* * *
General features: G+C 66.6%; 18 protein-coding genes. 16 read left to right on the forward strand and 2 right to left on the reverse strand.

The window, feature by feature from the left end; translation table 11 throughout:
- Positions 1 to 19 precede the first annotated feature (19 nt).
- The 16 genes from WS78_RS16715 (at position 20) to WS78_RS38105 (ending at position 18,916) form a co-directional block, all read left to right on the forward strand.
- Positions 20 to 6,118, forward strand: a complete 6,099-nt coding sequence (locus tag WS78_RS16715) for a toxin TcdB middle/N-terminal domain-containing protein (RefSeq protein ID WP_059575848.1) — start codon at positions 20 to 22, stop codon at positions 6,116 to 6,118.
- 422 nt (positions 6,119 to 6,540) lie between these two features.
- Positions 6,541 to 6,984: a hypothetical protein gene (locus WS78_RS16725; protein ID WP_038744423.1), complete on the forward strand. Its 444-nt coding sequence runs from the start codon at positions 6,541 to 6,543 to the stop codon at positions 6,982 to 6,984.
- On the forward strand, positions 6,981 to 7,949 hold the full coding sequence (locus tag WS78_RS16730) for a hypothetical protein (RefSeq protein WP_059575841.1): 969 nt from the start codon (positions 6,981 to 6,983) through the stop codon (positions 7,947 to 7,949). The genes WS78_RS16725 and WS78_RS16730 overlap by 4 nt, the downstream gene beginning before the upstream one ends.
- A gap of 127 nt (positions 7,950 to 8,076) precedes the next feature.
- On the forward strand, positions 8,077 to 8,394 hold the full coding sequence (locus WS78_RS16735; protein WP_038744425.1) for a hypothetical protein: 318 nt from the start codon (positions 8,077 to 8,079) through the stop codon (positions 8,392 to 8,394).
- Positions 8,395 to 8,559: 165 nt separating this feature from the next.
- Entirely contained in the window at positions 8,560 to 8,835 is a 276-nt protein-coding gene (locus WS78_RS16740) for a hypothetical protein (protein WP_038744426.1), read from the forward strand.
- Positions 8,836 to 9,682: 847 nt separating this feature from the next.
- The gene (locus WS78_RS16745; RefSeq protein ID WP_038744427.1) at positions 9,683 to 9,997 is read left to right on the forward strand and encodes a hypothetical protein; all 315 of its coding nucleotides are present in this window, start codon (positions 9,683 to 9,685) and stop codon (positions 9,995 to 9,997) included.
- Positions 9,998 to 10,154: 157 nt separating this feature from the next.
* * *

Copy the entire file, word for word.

General features: G+C 66.6%; 18 protein-coding genes. 16 read left to right on the forward strand and 2 right to left on the reverse strand.

The window, feature by feature from the left end; translation table 11 throughout:
- Positions 1 to 19 precede the first annotated feature (19 nt).
- The 16 genes from WS78_RS16715 (at position 20) to WS78_RS38105 (ending at position 18,916) form a co-directional block, all read left to right on the forward strand.
- Positions 20 to 6,118, forward strand: a complete 6,099-nt coding sequence (locus tag WS78_RS16715) for a toxin TcdB middle/N-terminal domain-containing protein (RefSeq protein ID WP_059575848.1) — start codon at positions 20 to 22, stop codon at positions 6,116 to 6,118.
- 422 nt (positions 6,119 to 6,540) lie between these two features.
- Positions 6,541 to 6,984: a hypothetical protein gene (locus WS78_RS16725; protein ID WP_038744423.1), complete on the forward strand. Its 444-nt coding sequence runs from the start codon at positions 6,541 to 6,543 to the stop codon at positions 6,982 to 6,984.
- On the forward strand, positions 6,981 to 7,949 hold the full coding sequence (locus tag WS78_RS16730) for a hypothetical protein (RefSeq protein WP_059575841.1): 969 nt from the start codon (positions 6,981 to 6,983) through the stop codon (positions 7,947 to 7,949). The genes WS78_RS16725 and WS78_RS16730 overlap by 4 nt, the downstream gene beginning before the upstream one ends.
- A gap of 127 nt (positions 7,950 to 8,076) precedes the next feature.
- On the forward strand, positions 8,077 to 8,394 hold the full coding sequence (locus WS78_RS16735; protein WP_038744425.1) for a hypothetical protein: 318 nt from the start codon (positions 8,077 to 8,079) through the stop codon (positions 8,392 to 8,394).
- Positions 8,395 to 8,559: 165 nt separating this feature from the next.
- Entirely contained in the window at positions 8,560 to 8,835 is a 276-nt protein-coding gene (locus WS78_RS16740) for a hypothetical protein (protein WP_038744426.1), read from the forward strand.
- Positions 8,836 to 9,682: 847 nt separating this feature from the next.
- The gene (locus WS78_RS16745; RefSeq protein ID WP_038744427.1) at positions 9,683 to 9,997 is read left to right on the forward strand and encodes a hypothetical protein; all 315 of its coding nucleotides are present in this window, start codon (positions 9,683 to 9,685) and stop codon (positions 9,995 to 9,997) included.
- Positions 9,998 to 10,154: 157 nt separating this feature from the next.